Proposed uranium mining in Namibia threatens farming

Proposed uranium mining in Namibia threatens farming
Farmers in some parts of Namibia are being inundated by prospectors wanting to gain access to agricultural land. Photo: Helmuth Stehn
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The Namibian Agricultural Union (NAU) has expressed serious concern about the apparent increase in the number of exclusive prospecting licenses (EPLs) being issued by the Namibian government.

Piet Gouws, NAU president, said in a statement that the organisation had been inundated by enquiries from its members during the past few weeks about prospectors wanting to gain access to agricultural land.

“This is becoming a muddled and unmanageable situation. Added to this is the fact that the consultants and/or potential prospectors often act unreasonably in their dealings with landowners in terms of timelines and [other issues].

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“NAU consequently started to closely monitor the situation, to ensure that EPLs adhere to legislation, environmental concerns, and that landowners’ rights were respected,” he added.

NAU was particularly concerned about a proposed uranium mine in the Leonardville area. Many of the landowners seemed unaware of the possible impact in-situ leaching associated with uranium mining could have on meat and food production, tourism possibilities, and availability of drinking water, to name but a few, the statement said.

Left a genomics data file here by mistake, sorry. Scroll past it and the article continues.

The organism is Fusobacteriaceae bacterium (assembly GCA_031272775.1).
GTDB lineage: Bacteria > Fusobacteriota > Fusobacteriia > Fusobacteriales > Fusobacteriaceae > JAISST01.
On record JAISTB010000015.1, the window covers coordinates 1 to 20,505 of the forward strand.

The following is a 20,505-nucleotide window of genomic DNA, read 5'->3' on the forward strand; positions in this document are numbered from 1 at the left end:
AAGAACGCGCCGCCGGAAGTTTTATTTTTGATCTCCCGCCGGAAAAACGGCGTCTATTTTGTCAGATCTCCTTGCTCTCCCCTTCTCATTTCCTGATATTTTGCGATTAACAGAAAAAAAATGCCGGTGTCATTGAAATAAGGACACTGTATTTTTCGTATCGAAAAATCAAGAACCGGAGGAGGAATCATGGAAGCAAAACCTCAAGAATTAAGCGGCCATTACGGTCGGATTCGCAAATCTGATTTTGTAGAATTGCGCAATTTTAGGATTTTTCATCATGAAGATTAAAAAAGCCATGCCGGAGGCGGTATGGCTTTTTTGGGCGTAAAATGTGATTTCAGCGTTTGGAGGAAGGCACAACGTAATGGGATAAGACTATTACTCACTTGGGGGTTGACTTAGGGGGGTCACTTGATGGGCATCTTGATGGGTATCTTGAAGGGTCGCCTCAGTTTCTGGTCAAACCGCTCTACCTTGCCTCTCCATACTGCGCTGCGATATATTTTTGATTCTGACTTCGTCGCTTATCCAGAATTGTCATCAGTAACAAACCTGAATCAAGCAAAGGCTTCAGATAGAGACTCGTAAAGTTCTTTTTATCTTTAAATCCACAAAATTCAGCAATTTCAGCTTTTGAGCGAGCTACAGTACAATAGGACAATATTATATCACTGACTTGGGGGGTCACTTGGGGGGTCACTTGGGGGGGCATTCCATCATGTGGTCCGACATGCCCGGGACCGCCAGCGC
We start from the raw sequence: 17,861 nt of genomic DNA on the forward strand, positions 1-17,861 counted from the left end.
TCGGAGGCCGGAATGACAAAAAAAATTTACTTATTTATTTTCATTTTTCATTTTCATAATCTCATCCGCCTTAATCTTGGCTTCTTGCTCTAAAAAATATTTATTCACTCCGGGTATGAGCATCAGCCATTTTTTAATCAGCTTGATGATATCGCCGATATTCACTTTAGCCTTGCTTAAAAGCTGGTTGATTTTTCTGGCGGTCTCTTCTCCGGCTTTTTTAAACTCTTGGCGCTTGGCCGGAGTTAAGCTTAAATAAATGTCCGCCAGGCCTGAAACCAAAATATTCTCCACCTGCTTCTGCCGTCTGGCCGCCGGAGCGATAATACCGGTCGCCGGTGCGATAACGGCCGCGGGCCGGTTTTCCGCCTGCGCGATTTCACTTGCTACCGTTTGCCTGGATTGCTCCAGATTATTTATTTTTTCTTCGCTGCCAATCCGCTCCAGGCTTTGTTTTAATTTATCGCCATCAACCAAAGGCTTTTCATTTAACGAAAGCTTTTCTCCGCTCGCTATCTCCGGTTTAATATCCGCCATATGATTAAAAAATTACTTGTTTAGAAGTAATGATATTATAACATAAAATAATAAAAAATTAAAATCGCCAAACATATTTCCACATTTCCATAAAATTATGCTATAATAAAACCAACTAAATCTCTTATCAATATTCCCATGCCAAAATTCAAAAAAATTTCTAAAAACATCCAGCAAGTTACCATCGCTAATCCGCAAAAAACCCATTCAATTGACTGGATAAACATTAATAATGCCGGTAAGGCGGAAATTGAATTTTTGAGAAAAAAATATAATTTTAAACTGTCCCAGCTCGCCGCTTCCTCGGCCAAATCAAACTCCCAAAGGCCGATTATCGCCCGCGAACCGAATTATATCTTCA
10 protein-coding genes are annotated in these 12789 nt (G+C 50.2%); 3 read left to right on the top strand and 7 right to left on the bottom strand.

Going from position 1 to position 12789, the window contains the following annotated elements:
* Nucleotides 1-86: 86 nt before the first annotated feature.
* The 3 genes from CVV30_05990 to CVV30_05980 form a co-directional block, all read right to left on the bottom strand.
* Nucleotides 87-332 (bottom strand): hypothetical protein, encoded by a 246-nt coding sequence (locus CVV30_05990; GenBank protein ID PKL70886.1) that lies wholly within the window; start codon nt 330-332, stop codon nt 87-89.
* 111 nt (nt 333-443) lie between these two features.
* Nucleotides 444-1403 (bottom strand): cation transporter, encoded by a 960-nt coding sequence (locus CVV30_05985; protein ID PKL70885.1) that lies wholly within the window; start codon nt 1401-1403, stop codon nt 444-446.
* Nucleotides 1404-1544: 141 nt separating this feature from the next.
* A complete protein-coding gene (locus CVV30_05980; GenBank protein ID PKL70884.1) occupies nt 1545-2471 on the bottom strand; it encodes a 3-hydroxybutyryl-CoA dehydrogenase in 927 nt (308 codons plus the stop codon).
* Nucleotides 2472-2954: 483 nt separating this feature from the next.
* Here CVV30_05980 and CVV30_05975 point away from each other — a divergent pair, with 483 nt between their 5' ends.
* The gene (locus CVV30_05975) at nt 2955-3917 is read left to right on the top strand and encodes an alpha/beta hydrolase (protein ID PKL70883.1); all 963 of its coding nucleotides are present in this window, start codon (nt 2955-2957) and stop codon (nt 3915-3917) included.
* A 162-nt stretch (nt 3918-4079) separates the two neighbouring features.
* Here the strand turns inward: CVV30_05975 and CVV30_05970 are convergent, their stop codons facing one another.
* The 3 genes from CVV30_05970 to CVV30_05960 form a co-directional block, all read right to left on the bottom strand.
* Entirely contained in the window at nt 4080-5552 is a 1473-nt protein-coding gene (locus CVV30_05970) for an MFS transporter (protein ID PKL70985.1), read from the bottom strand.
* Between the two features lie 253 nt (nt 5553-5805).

The organisation therefore advised landowners affected by EPLs in that country to register as interested and affected parties.

The planned uranium mine would be located in closed proximity to Stampriet Artesian Basin aquifers.

A scientific report made available to Farmer’s Weekly by NAU indicated that abnormally high concentrations of uranium occurred in the area.

The situation was exacerbated by the fact that the porosity of the area where the mining was expected to take place fluctuated between 25% and 30%, which made it possible for uranium molecules, oxidised or reduced, to move through the aquifer with the normal southward flow of the water.

The authors of the report, the Environmental Compliance Consultancy, advised authorities that the mining of uranium be avoided.

“The aquifers in the Stampriet Artesian Basin are the life-blood of the farming, tourism and business communities in the Kalahari area of the south-eastern part of Namibia.

“The proposed uranium mining development and its probable environmental impact would have an enormously detrimental effect on the area including its economy, farming and the environment,” the report said.

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